While the Mahoning Valley is breathing a sigh of relief over the Youngstown Air Reserve Station’s being spared the federal budget ax, let us not forget that there’s always next year.
Thus, we should view the “strategic pause” in the 2013 Defense Authorization Bill passed this week by the U.S. Senate as an opportunity rather than a victory.
The pause prevents the Air Force from reassigning C-130 military transport planes from the 910th Airlift Wing at the air reserve station in Vienna Township. It would have resulted in the loss of 97 traditional part-time reservists and 33 full-time equivalent federal civilian employees and Air Reserve technicians. The economic impact would have been significant.
The Youngstown Air Reserve Station, adjacent to the Youngstown-Warren Regional Airport, is home to the 910th Wing and Navy and Marine units. In the 2012 defense budget, it was authorized to have 1,348 Air Force reservists, 250 full-time Air Reserve technicians, 190 Air Force Department of Defense civilian employees and 184 Navy and Marine Corps members.
Of significance is the fact that the 910th Airlift Wing is the only fixed-wing aerial spray unit in the Defense Department.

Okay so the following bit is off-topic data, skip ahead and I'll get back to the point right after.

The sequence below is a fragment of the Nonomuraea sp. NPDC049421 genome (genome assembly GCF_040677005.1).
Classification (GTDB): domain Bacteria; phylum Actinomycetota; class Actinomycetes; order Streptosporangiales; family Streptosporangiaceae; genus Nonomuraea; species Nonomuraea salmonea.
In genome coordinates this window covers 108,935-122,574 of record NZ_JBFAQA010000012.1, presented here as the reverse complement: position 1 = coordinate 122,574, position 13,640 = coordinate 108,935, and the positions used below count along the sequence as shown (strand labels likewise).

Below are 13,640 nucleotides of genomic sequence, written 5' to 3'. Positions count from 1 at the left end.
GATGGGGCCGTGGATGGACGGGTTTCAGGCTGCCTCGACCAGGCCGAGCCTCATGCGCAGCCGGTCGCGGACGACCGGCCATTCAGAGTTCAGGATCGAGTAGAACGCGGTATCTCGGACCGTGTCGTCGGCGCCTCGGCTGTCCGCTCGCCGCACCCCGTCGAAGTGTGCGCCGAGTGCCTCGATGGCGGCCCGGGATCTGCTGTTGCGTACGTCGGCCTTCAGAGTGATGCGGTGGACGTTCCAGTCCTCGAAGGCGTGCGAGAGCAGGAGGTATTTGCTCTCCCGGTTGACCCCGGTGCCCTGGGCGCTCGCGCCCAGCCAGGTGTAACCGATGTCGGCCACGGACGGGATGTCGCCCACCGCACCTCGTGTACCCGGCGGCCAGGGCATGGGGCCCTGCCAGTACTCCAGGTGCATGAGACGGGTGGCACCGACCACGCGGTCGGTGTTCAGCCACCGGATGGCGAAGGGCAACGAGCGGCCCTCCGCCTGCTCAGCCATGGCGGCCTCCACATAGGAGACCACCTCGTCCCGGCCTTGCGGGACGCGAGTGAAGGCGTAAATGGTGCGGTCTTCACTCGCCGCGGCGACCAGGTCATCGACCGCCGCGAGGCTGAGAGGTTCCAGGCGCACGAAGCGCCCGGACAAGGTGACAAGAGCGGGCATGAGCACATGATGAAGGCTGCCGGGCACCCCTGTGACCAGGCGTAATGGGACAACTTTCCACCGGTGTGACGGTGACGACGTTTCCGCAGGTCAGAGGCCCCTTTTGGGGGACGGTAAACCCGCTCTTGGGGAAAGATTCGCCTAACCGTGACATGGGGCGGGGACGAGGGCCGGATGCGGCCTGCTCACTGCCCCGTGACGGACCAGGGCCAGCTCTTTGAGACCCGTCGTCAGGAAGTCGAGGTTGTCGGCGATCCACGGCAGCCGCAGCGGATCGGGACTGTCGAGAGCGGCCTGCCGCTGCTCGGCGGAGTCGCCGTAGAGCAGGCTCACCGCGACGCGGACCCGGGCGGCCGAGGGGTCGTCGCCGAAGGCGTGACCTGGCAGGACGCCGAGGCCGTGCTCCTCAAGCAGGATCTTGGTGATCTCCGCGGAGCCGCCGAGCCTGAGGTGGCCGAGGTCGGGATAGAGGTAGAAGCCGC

U.S. Sen. Sherrod Brown, D-Ohio, who announced the “strategic pause” in the 2013 defense budget, pointed out that the men and women at the station carry out a unique and critical mission.
“This legislation will ensure that the aircraft and personnel at YARS remain intact for the following year, while giving Congress time to devise a long-term solution,” the senator, who won re-election last month to a second six-year term, said in a news release.
The Valley should play a leading role in devising a long-term solution to the nation’s defense and national security needs.
We have no doubt that U.S. Rep. Tim Ryan of Niles, D-17th, who also won re-election, will lead the effort to secure the future of the air reserve station — just as he has done since he went to Congress in 2003.
Indeed, Ryan is expected to return to the House Appropriations Committee and the defense subcommittee when the new Congress convenes in January. He had served on those panels when the Democrats were in the majority.
Although he will be a minority member, his experience on Capitol Hill and the fact that he will be only one of four Democrats in the 16-member congressional delegation from Ohio will benefit this region and the district (it will be the 13th) starting in January.
It has been said many times before: The air reserve station is one of the main pillars of the region’s economic well-being.
The $100 million a year pumped into the economy makes it as important as General Motors Co.’s Lordstown assembly plant, the hospitals, Youngstown State University and V&M Star with its $1 billion investment in new steel pipe-making facilities.
When the Pentagon begins developing its 2014 budget — the federal fiscal year starts in October — the Youngstown Air Reserve Station should be targeted for expansion, rather than for closure or contraction.
Elected officials, economic development specialists and business and community leaders need to come up with a plan of action to make the reserve station indispensable to the Air Force and the Department of Defense.